A new article in the International Journal of Geosciences Warming Power of CO2 and H2O: Correlations with Temperature Changes, supports the idea of the weak correlation between CO2 and global warming, natural cyclical processes show stronger correlation in the surface record. Conclusions: "CO2 has not a causal relation with global warming and it is not powerful enough to cause the historical changes in temperature that were observed."
  4. #53: "natural cyclical processes show stronger correlation in the surface record."

    So you are claiming that correlation requires causality? Did you run that past the denial establishment to see if they reached a consensus on that?

    What causes the PDO/AMO?
  5. #53. The International Journal of Geosciences is perhaps not quite what it seems

    Mind you I'm looking forward to the first articles from this prestigious sounding tome
  6. PDO as an oscillation between positive and negative values shows no long term trend, while temperature shows a long term warming trend. When the PDO last switched to a cool phase, global temperatures were about 0.4C cooler than currently. The long term warming trend indicates the total energy in the Earth's climate system is increasing due to an energy imbalance.

    OK, so the global temp has been flopping around in a 2-3 C range for the last 10K years. Do we have all the reasons for these "energy imbalances"?
  7. Yes, to posit otherwise requires explaining why the current understanding coincidently adds up.

    Please read argument #2.
  8. Muoncounter, see my comment #13 on what seems to cause PDO. So far, again, and unfortunately I have not seen one single other viable explanation on this blog. As I also mentioned, a sinus (or co-sinus) wave oscillates perfectly around 0 too, and the trend line through one complete wave length is of course 0. But that doesn't mean there are no "trends" in a sinus wave pattern, which there obviously are depending on where you (x) are in the wave. Bakes the question, where are we (temperature wise) on such a sinus wave, and is there a temperature sinus wave? History has shown time and again temperatures go up and down...

    Anyway, I have to say that the 2nd graph in this post is misleading. One can't simply draw a straight line through the temperature record and the PDO. That's BS (bad science). Why? Simply because there are seasonal cycles in the temperatures and those need to be adjusted for first. Likewise with the PDO, which oscillates (sinus wave like pattern); see prior paragraph and my comment under #25.

    After the seasonal adjustment is done, THEN a linear regression may be done through the entire data set. But, in this case we can't do that either as there are clearly years where trend-reversals occur (see comment #25). Hence, drawing a straight-line through the entire seasonally-adjusted data-set is also BS.

    Since regression lines are in fact models, we need to find the model that best fits the (temperature) data, expressed as r2. In excel, a simple linear regression line through the seasonally adjusted data from 1900 to 2010 would give an r2 of ~0.68. A polynomial to the sixth (excel's limit) order gives an r2 of .81. Hence the data is better explained with a 6th order regression line. (of course with an even higher order it would explain up to an r2 of 1, but that's not the issue here; it's the fact that the increase has not been linear)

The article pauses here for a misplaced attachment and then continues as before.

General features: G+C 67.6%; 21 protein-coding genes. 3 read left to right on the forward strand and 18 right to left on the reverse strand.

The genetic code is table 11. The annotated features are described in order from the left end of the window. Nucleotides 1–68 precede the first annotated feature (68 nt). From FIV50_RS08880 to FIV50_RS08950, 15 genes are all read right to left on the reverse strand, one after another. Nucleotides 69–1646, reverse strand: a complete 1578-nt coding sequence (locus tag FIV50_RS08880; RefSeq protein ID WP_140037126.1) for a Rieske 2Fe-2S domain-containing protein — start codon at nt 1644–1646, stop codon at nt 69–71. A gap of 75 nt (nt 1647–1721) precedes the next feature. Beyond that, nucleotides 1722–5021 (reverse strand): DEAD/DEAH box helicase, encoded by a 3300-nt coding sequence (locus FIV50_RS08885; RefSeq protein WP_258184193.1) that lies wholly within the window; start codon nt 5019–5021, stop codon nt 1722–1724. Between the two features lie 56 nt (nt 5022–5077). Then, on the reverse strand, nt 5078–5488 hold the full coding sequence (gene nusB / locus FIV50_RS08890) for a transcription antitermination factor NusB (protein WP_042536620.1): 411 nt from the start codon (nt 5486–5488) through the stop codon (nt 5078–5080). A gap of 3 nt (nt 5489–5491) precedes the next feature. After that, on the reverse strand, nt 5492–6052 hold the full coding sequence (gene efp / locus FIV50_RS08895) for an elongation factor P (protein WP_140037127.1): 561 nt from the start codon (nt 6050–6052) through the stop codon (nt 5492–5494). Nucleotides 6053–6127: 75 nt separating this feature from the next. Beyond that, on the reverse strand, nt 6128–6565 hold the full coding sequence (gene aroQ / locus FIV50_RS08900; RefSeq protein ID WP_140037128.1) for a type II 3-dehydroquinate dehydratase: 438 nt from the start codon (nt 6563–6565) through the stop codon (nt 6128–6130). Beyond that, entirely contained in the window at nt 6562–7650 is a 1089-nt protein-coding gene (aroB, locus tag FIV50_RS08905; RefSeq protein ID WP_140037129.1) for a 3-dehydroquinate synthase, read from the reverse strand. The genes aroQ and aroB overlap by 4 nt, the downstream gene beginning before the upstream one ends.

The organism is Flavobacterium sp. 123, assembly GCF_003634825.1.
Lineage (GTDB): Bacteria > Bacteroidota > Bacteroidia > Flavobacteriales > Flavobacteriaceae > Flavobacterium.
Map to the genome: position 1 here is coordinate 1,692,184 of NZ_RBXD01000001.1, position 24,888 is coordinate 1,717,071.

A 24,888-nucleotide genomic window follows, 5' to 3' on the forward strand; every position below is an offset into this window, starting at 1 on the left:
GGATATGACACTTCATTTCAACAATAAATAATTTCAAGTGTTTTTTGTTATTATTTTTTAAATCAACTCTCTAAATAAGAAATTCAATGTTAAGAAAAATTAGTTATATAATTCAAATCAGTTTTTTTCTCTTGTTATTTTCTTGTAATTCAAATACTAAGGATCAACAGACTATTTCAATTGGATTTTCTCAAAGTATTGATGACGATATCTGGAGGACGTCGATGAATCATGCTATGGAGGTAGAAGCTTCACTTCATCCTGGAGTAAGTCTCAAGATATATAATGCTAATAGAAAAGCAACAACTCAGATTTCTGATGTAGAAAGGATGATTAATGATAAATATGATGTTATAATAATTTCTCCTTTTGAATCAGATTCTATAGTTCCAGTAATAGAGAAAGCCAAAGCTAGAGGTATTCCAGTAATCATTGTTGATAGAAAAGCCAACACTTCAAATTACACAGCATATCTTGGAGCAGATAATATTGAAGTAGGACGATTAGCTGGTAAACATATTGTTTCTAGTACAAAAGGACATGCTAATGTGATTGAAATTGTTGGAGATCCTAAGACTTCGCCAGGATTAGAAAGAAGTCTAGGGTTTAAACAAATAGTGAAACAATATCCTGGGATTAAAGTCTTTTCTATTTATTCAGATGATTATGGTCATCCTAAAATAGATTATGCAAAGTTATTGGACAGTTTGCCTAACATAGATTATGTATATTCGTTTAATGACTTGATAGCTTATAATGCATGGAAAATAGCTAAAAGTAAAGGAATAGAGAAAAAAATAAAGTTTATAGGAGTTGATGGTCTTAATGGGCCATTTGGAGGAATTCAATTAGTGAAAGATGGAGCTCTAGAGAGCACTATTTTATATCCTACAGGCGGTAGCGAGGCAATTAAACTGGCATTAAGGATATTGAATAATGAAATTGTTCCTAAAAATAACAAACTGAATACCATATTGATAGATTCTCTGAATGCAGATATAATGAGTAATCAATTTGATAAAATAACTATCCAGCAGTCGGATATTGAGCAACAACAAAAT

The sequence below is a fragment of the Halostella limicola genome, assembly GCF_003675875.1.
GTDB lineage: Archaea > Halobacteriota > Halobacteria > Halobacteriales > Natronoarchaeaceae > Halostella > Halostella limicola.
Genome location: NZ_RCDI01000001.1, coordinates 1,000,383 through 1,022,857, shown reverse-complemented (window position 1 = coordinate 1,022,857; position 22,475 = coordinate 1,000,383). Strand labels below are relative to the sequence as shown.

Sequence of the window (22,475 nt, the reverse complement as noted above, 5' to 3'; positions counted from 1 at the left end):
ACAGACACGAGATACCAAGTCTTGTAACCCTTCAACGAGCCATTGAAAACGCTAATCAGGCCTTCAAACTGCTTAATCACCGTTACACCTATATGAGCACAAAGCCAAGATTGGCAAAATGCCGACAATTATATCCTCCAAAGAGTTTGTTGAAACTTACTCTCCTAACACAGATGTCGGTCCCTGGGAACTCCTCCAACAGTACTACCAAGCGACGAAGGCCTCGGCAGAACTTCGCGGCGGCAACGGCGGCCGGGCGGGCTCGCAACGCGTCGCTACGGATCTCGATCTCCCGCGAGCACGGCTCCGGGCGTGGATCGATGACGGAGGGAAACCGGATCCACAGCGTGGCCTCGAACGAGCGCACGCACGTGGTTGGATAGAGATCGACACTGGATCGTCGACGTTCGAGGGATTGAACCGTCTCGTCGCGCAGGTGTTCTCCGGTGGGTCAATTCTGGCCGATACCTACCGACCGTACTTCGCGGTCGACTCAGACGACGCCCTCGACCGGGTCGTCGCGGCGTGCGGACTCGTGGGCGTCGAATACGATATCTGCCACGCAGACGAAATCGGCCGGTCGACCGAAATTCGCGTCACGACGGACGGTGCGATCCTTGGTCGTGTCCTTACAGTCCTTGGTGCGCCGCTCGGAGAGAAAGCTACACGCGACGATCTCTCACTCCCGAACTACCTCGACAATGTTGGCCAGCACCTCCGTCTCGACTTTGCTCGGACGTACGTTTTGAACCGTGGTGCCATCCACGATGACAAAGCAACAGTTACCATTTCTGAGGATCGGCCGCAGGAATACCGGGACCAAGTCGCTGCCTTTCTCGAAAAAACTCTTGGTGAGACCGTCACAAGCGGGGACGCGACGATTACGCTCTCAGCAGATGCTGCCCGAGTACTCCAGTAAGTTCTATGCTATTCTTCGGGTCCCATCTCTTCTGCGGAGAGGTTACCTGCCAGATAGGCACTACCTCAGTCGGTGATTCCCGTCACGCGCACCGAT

Back to the PDO and temperature; I don't think PDO can explain most/much of the observed temperature trend; only to a certain degree. But, instead, and as pointed out under comment #13, I think the PDO can explain the ENSO/NOI cycle much better.
  9. Re: Strength of current La Nina (from other thread). There seem to be conflicting measurements. The one I and others posted was this table: http://www.cpc.ncep.noaa.gov/products/analysis_monitoring/ensostuff/ensoyears.shtml

    But the chart on this page http://www.esrl.noaa.gov/psd/people/klaus.wolter/MEI/ shows it historically strong. Apparantly the table is ONI, measured by SST differences only whereas the latter graph is MEI (M for Multivariate) taking into account more variables. IMO the MEI would be a better indication of La Nina effects, so I would call it strong (strongest since the mid 70's). We also will have to wait and see about the duration, it hasn't been around long.
  10. Indeed; however, MEI is a ranking system not a value or measurement in it self, such as a SST for example. MEI looks at "all" effects of la ninas and el ninos, combines those and ranks the outcome: six main observed variables over the tropical Pacific, some of which not related or only indirectly related to temperature: e.g. sea-level pressure, zonal and meridional components of the surface wind, and total cloudiness fraction of the sky. ONI is a SST.

    In addition, MEI is bi-monthly, ONI tri-monthly. Hence the fact that some bi-monhtly MEI rankings are high doesn't necessarily mean it is also the coldest (lowest SST) la nina, which it obviously is not according to NOI.

    We indeed need to wait and see how the current la nina develops; in December SSTs crept up a bid, but have decreased again somewhat in January. The most recent pattern of SST anomalies is similar to that observed since mid November 2010. I'd expect the NDJ season somewhere between -1.3 and -1.6 at the most.

    Note that global temperatures lack often 3-6 months in response to ENSO events.